March 23, 2018:

March 24 marks the 144th anniversary of the birth of Ehrich Weisz in Budapest, Hungary. The boy’s family moved to Appleton, Wisconsin in 1878 where his father served as Rabbi of the Zion Reform Jewish CongregationUnfortunately, Rabbi Weisz never learned to speak English and therefore was asked to leave his post in 1882. The family moved to New York City where Ehrich, AKA Ehrie, AKA Harry, excelled at track, gymnastics and boxing.  He also loved magic particularly the work of the French conjurer Jean-Eugène Robert-Houdin. When he began his own magic career, the teenager added a vowel to “Houdin” to create his stage name: Harry Houdini.

Houdini struggled as a teenage magician but started receiving recognition by challenging audience members to tie him up or lock him in handcuffs. Houdini ingeniously promoted his shows by staging escapes from local jails, usually after being strip-searched and put in shackles by local police. In one stunt he broke out of the jail cell that had once held Charles Guiteau, the anarchist who assassinated President James Garfield.

Houdini employed various methods of trickery to perform his escapes including hiding a lockpick in his bushy hair. However, some stunts involved just his ingenuity and athletic skill such as his escapes from medical straitjackets while he was suspended by his ankles from a crane or a tall building. Houdini was a master self-promoter as evidenced by his being the only person who could legally perform the “Chinese Water Torture Cell Escape”. Because magic tricks can’t be copyrighted, Houdini first performed this escape as part of a play called “Houdini Upside Down”. The illusionist copyrighted the play and threatened legal action against anyone who tried to imitate the stunt.

Forever restless and always striving for publicity, Houdini became one of the world’s first airplane pilots. He took his plane to Melbourne, Australia where in 1909 he was certified by The Aerial League of Australia as the first man to fly a plane on that continent. 

Houdini provided great support to the American cause during World War I. He canceled his touring schedule to entertain soldiers and raise money for the war effort. He also held classes to teach soldiers how to escape from ropes, handcuffs and other restraints in the event of capture.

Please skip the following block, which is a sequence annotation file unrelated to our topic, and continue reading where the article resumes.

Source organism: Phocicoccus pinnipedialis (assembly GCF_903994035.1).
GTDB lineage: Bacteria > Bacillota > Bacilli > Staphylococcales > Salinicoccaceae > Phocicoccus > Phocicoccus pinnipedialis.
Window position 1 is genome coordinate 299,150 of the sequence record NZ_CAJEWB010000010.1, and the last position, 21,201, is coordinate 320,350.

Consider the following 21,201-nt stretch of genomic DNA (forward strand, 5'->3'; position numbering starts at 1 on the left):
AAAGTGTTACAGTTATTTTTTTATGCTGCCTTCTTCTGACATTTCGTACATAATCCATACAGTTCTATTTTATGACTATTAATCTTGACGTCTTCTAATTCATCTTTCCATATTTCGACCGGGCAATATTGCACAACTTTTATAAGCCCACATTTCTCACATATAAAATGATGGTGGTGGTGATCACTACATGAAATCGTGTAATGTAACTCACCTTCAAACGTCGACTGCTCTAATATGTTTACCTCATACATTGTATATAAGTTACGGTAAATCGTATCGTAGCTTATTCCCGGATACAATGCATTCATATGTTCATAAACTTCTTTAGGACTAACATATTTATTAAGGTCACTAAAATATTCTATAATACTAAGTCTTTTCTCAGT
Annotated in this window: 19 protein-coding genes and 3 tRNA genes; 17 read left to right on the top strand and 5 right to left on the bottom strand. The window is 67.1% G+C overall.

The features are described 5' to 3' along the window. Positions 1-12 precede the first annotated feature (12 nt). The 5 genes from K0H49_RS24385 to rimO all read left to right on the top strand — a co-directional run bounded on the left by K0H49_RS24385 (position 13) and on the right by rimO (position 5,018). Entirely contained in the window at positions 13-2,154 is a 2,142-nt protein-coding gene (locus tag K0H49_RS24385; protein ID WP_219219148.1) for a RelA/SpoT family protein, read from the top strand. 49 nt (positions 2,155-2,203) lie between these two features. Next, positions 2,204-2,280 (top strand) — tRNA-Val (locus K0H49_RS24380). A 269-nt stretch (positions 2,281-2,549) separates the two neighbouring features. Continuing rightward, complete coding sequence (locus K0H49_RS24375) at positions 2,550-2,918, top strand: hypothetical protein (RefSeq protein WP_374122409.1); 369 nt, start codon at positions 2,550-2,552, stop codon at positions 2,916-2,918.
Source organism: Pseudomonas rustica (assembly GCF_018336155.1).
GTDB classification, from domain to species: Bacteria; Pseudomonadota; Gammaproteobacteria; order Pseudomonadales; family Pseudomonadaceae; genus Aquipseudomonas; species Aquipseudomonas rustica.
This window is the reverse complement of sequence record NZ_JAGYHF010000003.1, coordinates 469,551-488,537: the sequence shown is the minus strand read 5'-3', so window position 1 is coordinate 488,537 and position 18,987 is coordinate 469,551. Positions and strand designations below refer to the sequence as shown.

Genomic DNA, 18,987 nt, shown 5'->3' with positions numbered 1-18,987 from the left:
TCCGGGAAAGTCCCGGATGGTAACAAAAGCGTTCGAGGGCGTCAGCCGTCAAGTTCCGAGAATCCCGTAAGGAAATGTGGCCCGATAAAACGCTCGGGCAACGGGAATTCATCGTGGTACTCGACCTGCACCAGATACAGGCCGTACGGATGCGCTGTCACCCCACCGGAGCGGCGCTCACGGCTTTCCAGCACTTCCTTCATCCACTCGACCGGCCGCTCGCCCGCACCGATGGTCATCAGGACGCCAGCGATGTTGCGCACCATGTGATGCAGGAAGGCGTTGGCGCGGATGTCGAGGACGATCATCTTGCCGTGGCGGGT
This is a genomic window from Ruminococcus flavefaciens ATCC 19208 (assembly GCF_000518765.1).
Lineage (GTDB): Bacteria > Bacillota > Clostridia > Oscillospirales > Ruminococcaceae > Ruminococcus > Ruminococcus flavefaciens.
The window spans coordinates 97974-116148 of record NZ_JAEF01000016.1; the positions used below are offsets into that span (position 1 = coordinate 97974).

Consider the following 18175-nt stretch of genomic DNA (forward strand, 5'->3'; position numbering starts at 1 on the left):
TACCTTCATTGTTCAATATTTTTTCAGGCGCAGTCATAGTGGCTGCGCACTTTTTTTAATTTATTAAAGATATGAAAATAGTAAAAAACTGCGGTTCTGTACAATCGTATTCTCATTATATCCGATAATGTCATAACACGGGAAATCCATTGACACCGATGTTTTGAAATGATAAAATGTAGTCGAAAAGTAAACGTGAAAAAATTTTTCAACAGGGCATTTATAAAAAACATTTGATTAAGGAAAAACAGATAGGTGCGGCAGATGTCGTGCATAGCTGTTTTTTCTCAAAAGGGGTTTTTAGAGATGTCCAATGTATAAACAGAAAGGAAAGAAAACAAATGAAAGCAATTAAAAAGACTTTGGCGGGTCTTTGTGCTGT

After the war, Houdini established himself as a silent film star with an adventure serial in which Houdini used his escape skills to thwart criminal plots. The series was such a hit that he launched his own film company. Unfortunately, his studio’s two films were bombs and drained Houdini of his personal assets.  He quit Hollywood in 1923 but was awarded a star on the Hollywood Walk of Fame, posthumously.

Houdini’s next obsession was his fanatical skepticism of spiritualists. The occult had become very popular during the 1920s and the illusionist became intrigued by the idea of communicating with his beloved mother after her death. However, he soon became convinced that mediums were merely preying on the public. He started attending seances in disguise in order to expose the mediums as frauds. He even testified before congress in support of a bill to outlaw the practice of “pretending to tell fortunes for compensation”. During his four- day testimony, Houdini asserted that many congressmen were under the spell of psychics, posing a danger to the country.

On October 22, 1926, after a performance in Montreal, the 52-year-old Houdini was approached in his dressing room by a McGill university student who asked if it was true that Houdini could withstand heavy punches to his stomach. Before the illusionist was able to tense his abdominal muscles, the student dealt him a terrific blow that left Houdini doubled over in agony. Houdini continued his tour for a few days until he was hospitalized with appendicitis. He succumbed to peritonitis on Halloween.

Despite his skepticism about the spirit world, Houdini promised his wife Bess that he would contact her after his death.  Bess spent a decade holding seances in order to contact Harry. After ten years, Bess abandoned her efforts however The Houdini Museum in Scranton, Pennsylvania still holds a seance every year on Halloween.  

In 2007, members of the Houdini family, announced plans to exhume the illusionist’s body to prove their theory that Houdini had been poisoned by spiritualists. Despite much media excitement, the exhumation never took place. One can be sure that somewhere Harry was smiling at the renewed attention.

Have a great weekend.

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